Broadly, we have assumed that conditions with limited treatment alternative and more severe (fatal) consequences will see greater and faster adoption. FoCUS will continue to explore the influence of disease severity as we have greater real-world data on patient and physician treatment choices.
While clinical trial outcomes and regulatory approvals are never guaranteed, by 2023 we expect the following types of products may be available to patients:
- Oncology CAR-T therapies: Kymriah®, Yescarta®
- Currently approved for acute lymphocytic leukemia (ALL) and diffuse large B-cell lymphoma (DLBCL)
- Ultra-rare disease treatments
- Luxturna® for Retinitis pigmentosa & Leber’s congenital amaurosis (both RPE65)
- Zolgensma® for Spinal muscular atrophy
Likely available by 2023, assuming clinical trial success
- Rare Disease treatments
- Hematological conditions
- Hemophilia A & B
- Sickle Cell anemia
- Additional treatments for ophthalmological conditions
- Retinitis pigementosa & Leber's congenital amaurosis (other genetic mutations)
- One or more other conditions possible
- Neurological conditions
- One or more probable
- Other conditions
- One or more probable
- Hematological conditions
- Higher prevalence disease treatments
- Macular degeneration possible
Note: Research continues to advance and findings will be updated on a periodic basis.
These products differ from traditional pharmaceutical products in that patients may benefit for a long period after the administration of therapy. This disrupts the normal payment paradigm for chronic treatments wherein reimbursement occurs in parallel with the recognition of benefits. In many ways it is a shift from a model of ‘renting’ treatments to one of ‘buying’ long-term health improvements as the following graphic illustrates.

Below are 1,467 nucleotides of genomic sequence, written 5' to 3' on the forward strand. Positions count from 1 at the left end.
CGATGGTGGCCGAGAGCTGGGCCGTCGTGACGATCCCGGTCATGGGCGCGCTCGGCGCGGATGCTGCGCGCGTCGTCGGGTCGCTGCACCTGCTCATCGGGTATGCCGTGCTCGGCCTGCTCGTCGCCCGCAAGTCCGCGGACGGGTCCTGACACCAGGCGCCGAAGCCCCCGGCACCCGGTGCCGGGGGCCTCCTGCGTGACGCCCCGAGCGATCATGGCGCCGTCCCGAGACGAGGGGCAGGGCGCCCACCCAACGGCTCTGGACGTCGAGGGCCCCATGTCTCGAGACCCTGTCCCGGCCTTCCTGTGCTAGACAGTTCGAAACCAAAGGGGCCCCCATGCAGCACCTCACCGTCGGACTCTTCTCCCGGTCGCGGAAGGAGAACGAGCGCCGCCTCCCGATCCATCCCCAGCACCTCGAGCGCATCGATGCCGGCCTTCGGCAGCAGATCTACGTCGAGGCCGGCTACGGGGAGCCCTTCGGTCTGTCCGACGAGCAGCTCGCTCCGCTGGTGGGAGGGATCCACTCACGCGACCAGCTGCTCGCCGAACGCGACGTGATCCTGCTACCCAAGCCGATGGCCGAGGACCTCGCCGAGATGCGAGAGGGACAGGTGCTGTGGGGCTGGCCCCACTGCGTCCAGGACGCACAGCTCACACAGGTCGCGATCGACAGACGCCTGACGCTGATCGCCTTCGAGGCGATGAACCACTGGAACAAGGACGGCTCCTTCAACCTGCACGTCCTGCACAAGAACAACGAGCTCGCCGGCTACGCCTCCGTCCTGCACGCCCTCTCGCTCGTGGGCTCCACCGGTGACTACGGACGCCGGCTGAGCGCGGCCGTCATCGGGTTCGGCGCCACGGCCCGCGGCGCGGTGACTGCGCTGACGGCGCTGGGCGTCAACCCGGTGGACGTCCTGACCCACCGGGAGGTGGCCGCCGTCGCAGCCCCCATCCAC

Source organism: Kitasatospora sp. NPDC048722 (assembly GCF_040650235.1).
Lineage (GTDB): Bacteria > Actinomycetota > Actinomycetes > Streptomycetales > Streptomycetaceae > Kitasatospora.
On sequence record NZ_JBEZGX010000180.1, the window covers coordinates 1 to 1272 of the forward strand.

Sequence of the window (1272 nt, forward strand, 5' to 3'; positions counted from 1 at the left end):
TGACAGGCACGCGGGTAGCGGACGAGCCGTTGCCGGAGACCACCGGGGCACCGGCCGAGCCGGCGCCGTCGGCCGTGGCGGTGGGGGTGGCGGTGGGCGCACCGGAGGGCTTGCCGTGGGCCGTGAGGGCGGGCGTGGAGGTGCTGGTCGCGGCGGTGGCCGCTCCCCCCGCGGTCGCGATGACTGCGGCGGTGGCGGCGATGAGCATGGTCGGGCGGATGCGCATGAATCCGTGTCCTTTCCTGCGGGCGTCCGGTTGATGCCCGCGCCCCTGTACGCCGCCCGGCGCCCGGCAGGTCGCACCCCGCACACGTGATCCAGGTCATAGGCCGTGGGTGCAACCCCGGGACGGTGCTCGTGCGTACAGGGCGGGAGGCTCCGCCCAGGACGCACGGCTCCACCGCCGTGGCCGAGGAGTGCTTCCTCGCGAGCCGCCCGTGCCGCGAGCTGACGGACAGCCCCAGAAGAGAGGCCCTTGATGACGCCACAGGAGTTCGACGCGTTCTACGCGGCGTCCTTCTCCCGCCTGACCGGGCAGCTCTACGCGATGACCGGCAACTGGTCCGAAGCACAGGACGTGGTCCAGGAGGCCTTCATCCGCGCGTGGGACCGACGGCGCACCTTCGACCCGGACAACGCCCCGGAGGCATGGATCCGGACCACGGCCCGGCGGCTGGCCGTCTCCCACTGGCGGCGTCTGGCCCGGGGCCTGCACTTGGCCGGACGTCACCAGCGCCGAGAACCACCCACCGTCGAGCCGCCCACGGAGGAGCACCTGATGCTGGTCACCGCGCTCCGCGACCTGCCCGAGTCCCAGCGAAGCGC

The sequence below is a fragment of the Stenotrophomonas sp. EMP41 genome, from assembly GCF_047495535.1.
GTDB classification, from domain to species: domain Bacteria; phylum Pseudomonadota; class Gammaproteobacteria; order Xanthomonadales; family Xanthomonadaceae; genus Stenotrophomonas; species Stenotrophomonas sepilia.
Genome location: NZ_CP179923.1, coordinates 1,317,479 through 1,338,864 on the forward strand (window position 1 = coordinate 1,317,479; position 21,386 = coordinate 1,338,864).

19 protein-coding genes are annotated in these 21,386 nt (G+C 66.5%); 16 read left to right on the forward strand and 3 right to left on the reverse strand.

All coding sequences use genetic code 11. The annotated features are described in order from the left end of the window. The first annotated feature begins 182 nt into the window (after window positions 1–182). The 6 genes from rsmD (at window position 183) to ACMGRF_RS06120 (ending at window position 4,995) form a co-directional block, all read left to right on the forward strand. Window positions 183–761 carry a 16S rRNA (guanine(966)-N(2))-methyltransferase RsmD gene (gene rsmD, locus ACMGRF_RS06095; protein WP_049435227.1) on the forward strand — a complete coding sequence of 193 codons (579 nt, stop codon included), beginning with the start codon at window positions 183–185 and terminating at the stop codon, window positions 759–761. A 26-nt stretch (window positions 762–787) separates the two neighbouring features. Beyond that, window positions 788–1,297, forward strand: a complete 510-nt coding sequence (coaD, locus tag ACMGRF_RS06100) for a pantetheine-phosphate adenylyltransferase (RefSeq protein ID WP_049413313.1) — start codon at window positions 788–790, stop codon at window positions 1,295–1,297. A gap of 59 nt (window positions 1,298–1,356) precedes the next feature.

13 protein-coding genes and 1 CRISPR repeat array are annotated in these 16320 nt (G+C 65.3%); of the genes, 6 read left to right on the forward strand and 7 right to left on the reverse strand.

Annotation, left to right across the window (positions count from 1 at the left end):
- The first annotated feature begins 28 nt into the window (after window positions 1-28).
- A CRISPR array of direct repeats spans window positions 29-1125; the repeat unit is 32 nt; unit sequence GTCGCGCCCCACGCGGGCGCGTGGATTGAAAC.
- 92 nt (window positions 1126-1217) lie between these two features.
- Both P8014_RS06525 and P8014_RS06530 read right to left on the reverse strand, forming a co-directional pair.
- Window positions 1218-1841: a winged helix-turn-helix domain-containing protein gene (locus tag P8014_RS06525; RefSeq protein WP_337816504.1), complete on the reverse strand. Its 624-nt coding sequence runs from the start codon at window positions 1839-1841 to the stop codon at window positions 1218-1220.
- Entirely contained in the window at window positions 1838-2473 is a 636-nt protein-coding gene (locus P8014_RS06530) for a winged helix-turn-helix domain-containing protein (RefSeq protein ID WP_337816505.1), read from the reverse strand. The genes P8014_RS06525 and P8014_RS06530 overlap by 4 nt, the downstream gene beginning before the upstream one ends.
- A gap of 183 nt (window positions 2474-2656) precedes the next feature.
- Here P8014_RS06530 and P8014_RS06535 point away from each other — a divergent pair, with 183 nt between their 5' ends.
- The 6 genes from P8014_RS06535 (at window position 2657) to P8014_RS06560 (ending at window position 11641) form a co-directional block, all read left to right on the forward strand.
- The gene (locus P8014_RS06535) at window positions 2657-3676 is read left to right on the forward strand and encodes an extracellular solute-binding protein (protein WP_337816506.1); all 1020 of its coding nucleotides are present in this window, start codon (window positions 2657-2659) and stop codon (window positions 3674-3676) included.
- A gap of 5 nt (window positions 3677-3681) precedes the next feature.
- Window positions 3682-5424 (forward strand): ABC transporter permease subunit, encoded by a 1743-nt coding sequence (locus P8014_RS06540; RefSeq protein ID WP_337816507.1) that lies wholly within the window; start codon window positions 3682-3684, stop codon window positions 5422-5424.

Figure: Therapy characteristics influencing precision financing needs
Paying for the full value of the treatment upfront creates a number of challenges, resulting from:
- Uncertainty about real world benefits (uncertainty about the benefits in a broader, real world population and the duration of those benefits given limited clinical trial data for this new area of science);
- Potential disconnects between who pays and who benefits (due to the potential for patients to change insurance plans over time after they have received treatment); and
- Difficulties in paying for the full value of the treatment upfront (particularly for smaller payers for whom patients may be infrequent and who may have a smaller population base over which to spread the higher upfront treatment costs).
While all therapies will have these challenges, individual products in the broad category of durable, transformative cell and gene therapies have different profiles and characteristics that affect the need for various precision financing solutions.
Figure: Therapy characteristics influencing precision financing needs
Size of target population